Singer Harry Belafonte listens to his introduction a news conference Wednesday, September 19, 2012 in Montreal. THE CANADIAN PRESS/Ryan Remiorz
MONTREAL - Harry Belafonte has never been shy to speak out about injustice and inequality in society over the years.
The 85-year-year old singer has been involved in social activism since the days of Martin Luther King, so it's no surprise he would rather not see Republican candidate Mitt Romney become U.S. president in November.
The soft-spoken Belafonte admits he has a tendency to exaggerate but says Romney becoming president would result in ''near the end of the world."
The New York City-born performer made his comments to reporters just hours before receiving a humanitarian prize at the Montreal International Black Film Festival on Wednesday.
A special presentation of the biopic "Sing Your Song", which retraces the defining moments of Belafonte's life as an activist, singer and actor will be presented Thursday during the eighth annual festival.
Belafonte also slammed remarks made by Romney during a secretly recorded video at a fundraiser in Florida.
The video showed the Republican candidate dismissing President Barack Obama's supporters — almost one-half of American voters —as victims who are too dependent on government.
Belafonte took issue with those remarks.
"I think there are a handful of people who have seriously corralled power and have seriously punished the generosity of people who let them have their way," he said.
"We are not the people who are taking advantage of the system, we are the people who create the system, we are the system, we're what it's all about."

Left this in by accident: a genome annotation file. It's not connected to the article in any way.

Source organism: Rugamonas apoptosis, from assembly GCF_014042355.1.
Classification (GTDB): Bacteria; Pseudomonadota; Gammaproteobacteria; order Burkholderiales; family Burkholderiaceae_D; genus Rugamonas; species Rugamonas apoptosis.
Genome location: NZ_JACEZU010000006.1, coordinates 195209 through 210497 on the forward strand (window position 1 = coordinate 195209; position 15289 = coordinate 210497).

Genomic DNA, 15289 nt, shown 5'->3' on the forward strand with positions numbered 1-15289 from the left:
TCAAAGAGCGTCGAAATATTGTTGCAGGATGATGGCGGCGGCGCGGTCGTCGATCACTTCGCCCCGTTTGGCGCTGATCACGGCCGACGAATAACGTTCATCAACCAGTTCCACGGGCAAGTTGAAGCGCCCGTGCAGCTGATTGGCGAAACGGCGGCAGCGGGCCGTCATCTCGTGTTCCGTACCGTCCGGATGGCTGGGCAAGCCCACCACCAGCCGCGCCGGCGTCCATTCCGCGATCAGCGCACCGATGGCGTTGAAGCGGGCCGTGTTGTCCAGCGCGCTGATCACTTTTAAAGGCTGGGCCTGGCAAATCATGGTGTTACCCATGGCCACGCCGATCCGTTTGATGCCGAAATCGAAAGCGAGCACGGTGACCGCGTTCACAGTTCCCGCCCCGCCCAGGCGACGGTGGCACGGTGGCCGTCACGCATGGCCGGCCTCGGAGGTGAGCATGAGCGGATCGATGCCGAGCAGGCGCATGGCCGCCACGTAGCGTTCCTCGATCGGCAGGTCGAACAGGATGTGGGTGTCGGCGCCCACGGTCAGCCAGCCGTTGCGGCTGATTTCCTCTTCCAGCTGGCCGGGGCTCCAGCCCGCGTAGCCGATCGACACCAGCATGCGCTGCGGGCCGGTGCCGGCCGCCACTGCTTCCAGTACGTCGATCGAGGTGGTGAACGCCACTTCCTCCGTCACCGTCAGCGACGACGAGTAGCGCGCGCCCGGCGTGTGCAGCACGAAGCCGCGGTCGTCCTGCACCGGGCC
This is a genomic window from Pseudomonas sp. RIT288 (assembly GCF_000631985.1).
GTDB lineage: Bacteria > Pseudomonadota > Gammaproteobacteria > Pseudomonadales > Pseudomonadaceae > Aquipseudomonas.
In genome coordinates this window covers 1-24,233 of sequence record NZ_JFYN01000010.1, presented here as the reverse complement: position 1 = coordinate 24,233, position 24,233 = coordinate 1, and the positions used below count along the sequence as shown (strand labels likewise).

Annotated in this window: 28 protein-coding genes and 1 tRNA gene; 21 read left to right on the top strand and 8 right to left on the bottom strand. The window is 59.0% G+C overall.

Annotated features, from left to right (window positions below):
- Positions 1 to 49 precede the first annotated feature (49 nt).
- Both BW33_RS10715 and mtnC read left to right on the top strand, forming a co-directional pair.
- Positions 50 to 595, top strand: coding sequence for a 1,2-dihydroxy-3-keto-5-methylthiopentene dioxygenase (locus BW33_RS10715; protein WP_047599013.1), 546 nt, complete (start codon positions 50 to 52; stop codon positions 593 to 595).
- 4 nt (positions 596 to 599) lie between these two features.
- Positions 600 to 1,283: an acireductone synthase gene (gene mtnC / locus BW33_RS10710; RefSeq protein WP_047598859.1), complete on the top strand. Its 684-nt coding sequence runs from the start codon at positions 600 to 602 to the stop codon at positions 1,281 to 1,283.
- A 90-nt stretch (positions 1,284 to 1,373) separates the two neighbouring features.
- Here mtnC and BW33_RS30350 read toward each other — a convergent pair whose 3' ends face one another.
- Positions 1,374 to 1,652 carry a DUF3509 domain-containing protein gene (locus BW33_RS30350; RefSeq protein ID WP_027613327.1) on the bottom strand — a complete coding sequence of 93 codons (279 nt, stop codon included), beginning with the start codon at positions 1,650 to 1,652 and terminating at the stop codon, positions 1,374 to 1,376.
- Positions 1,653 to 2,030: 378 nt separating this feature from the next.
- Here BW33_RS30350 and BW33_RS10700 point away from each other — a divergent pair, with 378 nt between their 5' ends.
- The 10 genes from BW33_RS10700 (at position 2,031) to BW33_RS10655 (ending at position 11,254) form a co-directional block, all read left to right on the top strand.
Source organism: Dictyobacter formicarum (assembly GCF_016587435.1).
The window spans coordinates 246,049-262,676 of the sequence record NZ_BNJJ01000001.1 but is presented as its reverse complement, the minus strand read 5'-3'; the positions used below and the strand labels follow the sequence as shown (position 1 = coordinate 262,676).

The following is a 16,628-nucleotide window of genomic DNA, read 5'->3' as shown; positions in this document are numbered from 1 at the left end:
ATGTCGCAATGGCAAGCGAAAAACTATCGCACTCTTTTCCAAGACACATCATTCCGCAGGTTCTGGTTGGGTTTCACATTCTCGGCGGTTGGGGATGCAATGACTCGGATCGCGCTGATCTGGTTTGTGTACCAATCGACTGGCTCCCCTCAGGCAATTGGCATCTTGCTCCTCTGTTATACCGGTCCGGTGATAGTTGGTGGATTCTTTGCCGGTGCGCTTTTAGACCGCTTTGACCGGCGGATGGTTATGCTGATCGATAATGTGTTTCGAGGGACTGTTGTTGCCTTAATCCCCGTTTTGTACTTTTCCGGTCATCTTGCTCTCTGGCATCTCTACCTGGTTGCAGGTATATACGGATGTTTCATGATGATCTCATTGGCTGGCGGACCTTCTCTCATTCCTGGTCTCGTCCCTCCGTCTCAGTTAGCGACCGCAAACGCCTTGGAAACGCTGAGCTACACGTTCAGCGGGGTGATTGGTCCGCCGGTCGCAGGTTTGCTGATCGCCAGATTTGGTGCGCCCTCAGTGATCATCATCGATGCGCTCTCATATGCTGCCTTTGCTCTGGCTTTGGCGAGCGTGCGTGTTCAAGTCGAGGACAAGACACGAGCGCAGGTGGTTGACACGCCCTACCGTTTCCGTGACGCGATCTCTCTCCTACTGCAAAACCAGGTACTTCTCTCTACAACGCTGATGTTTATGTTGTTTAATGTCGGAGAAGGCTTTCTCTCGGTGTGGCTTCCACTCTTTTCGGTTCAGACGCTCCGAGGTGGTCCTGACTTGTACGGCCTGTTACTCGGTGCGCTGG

Belafonte went on to say that "the better part of the American character is not very much on display at the moment."
Belafonte added he'll just let Romney continue to speak his mind.
"I must say Democrats are extremely fortunate because they themselves have done so little to really champion their own cause; they're lucky they have the Republicans."
While firmly behind Obama, Belafonte stresses that the current American president can't go it alone.
"I think he's the solution to the extent that we help him be the solution," he added.
"When I first met John Kennedy and Bobby Kennedy and several presidents in the course of my life, I never met one that wasn't in need of an act of citizenry and I think the citizens of America just have to become engaged again.
Belafonte recalled his involvement during the days of the peace movement in the '60s and the protests against the Vietnam War, a period during which he visited Canada several times.
He pointed out that one of his best friends in Canada was former prime minister Pierre Elliott Trudeau.
"I deeply miss Pierre Trudeau and what he represented at a time in my own youth when he was head of state and did much to keep the world on focus," he said.
Of course, the award-winning Belafonte is better known for his acting and musical talent. His album "Calypso" sold more than one million copies.
He was also a driving force behind the 1985 "We Are the World" project to help people affected by war, drought and famine in Africa.
Belafonte has won a Tony award for his Broadway debut in "John Murray Anderson Almanac" and an Emmy for "An Evening with Belafonte."